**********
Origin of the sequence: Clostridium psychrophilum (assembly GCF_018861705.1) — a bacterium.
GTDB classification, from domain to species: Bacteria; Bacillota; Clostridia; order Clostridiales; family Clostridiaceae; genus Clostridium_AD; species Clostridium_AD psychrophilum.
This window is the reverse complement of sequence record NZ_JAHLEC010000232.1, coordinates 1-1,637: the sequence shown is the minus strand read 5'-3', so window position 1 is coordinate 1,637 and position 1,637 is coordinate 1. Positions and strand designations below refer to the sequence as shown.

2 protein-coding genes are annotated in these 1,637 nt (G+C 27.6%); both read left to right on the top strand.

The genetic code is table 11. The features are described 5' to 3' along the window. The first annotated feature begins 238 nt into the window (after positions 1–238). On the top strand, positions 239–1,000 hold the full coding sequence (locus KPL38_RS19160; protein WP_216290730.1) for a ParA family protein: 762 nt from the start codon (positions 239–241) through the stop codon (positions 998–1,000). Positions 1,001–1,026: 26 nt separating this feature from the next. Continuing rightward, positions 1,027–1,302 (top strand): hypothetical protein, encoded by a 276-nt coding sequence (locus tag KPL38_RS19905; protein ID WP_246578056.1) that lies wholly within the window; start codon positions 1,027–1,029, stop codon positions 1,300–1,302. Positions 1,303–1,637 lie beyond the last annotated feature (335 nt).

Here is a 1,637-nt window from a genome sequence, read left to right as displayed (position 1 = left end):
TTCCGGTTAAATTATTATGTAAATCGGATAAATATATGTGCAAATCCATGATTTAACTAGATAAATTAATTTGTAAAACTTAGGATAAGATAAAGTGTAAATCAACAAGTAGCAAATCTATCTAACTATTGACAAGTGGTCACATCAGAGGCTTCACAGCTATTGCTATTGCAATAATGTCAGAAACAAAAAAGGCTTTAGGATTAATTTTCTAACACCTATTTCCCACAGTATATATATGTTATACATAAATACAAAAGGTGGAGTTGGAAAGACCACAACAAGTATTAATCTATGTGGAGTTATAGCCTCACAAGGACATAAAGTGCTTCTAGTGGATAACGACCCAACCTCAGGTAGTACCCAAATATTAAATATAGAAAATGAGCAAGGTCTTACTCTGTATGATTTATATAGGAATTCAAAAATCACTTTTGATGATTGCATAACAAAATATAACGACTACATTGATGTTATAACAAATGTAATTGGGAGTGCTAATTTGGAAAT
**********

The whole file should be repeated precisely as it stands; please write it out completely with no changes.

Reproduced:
Origin of the sequence: Clostridium psychrophilum (assembly GCF_018861705.1) — a bacterium.
GTDB classification, from domain to species: Bacteria; Bacillota; Clostridia; order Clostridiales; family Clostridiaceae; genus Clostridium_AD; species Clostridium_AD psychrophilum.
This window is the reverse complement of sequence record NZ_JAHLEC010000232.1, coordinates 1-1,637: the sequence shown is the minus strand read 5'-3', so window position 1 is coordinate 1,637 and position 1,637 is coordinate 1. Positions and strand designations below refer to the sequence as shown.

2 protein-coding genes are annotated in these 1,637 nt (G+C 27.6%); both read left to right on the top strand.

The genetic code is table 11. The features are described 5' to 3' along the window. The first annotated feature begins 238 nt into the window (after positions 1–238). On the top strand, positions 239–1,000 hold the full coding sequence (locus KPL38_RS19160; protein WP_216290730.1) for a ParA family protein: 762 nt from the start codon (positions 239–241) through the stop codon (positions 998–1,000). Positions 1,001–1,026: 26 nt separating this feature from the next. Continuing rightward, positions 1,027–1,302 (top strand): hypothetical protein, encoded by a 276-nt coding sequence (locus tag KPL38_RS19905; protein ID WP_246578056.1) that lies wholly within the window; start codon positions 1,027–1,029, stop codon positions 1,300–1,302. Positions 1,303–1,637 lie beyond the last annotated feature (335 nt).

Here is a 1,637-nt window from a genome sequence, read left to right as displayed (position 1 = left end):
TTCCGGTTAAATTATTATGTAAATCGGATAAATATATGTGCAAATCCATGATTTAACTAGATAAATTAATTTGTAAAACTTAGGATAAGATAAAGTGTAAATCAACAAGTAGCAAATCTATCTAACTATTGACAAGTGGTCACATCAGAGGCTTCACAGCTATTGCTATTGCAATAATGTCAGAAACAAAAAAGGCTTTAGGATTAATTTTCTAACACCTATTTCCCACAGTATATATATGTTATACATAAATACAAAAGGTGGAGTTGGAAAGACCACAACAAGTATTAATCTATGTGGAGTTATAGCCTCACAAGGACATAAAGTGCTTCTAGTGGATAACGACCCAACCTCAGGTAGTACCCAAATATTAAATATAGAAAATGAGCAAGGTCTTACTCTGTATGATTTATATAGGAATTCAAAAATCACTTTTGATGATTGCATAACAAAATATAACGACTACATTGATGTTATAACAAATGTAATTGGGAGTGCTAATTTGGAAAT